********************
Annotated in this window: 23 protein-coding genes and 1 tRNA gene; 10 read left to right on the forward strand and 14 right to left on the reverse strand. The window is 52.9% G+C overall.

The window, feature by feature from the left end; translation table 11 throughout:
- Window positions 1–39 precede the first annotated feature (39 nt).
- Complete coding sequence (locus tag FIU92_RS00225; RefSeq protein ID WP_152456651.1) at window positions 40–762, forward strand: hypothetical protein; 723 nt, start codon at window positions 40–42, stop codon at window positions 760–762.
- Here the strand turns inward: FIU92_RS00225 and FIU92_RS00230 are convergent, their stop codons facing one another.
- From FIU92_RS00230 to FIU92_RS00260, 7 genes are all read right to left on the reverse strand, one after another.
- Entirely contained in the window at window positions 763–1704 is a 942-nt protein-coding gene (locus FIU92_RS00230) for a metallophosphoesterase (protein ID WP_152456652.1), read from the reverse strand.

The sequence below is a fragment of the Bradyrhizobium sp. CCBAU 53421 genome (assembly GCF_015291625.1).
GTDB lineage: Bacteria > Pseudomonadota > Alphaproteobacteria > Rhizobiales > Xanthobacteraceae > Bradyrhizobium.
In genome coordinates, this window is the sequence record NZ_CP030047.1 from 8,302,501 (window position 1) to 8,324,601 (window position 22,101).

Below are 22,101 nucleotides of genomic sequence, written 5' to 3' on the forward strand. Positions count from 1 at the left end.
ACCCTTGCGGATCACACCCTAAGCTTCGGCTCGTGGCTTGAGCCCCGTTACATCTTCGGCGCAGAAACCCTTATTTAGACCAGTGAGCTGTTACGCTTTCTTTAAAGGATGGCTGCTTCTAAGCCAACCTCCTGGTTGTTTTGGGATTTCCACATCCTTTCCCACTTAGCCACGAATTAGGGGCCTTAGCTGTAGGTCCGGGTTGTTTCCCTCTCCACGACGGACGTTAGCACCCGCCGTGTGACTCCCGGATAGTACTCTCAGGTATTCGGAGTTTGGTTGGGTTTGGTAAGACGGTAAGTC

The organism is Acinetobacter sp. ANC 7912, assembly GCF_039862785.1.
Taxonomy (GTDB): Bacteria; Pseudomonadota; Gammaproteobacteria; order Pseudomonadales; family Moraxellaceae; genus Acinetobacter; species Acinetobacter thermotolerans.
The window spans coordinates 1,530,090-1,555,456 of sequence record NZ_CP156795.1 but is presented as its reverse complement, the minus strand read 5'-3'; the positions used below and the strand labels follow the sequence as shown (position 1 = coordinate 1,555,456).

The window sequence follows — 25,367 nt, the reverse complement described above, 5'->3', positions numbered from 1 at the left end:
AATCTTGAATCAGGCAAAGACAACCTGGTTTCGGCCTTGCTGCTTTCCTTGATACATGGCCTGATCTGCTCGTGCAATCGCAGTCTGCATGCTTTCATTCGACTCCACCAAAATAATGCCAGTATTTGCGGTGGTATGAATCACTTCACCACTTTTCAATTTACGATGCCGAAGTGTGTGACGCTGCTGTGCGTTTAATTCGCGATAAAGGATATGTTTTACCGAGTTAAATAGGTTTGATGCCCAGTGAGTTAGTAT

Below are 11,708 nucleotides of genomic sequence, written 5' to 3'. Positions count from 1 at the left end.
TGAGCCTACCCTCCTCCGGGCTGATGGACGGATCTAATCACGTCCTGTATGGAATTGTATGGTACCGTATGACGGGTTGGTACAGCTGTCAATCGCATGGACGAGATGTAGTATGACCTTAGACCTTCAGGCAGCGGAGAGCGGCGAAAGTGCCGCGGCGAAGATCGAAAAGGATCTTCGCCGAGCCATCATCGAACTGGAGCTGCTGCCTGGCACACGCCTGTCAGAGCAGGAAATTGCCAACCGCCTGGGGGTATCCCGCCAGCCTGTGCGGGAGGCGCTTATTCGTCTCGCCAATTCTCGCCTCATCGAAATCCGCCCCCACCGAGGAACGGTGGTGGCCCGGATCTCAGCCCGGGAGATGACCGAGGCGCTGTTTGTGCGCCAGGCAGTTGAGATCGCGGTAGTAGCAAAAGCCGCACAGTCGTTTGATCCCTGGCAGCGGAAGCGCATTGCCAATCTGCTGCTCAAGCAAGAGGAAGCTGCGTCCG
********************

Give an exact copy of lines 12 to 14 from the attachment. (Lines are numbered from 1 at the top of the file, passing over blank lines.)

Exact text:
ACCCTTGCGGATCACACCCTAAGCTTCGGCTCGTGGCTTGAGCCCCGTTACATCTTCGGCGCAGAAACCCTTATTTAGACCAGTGAGCTGTTACGCTTTCTTTAAAGGATGGCTGCTTCTAAGCCAACCTCCTGGTTGTTTTGGGATTTCCACATCCTTTCCCACTTAGCCACGAATTAGGGGCCTTAGCTGTAGGTCCGGGTTGTTTCCCTCTCCACGACGGACGTTAGCACCCGCCGTGTGACTCCCGGATAGTACTCTCAGGTATTCGGAGTTTGGTTGGGTTTGGTAAGACGGTAAGTC

The organism is Acinetobacter sp. ANC 7912, assembly GCF_039862785.1.
Taxonomy (GTDB): Bacteria; Pseudomonadota; Gammaproteobacteria; order Pseudomonadales; family Moraxellaceae; genus Acinetobacter; species Acinetobacter thermotolerans.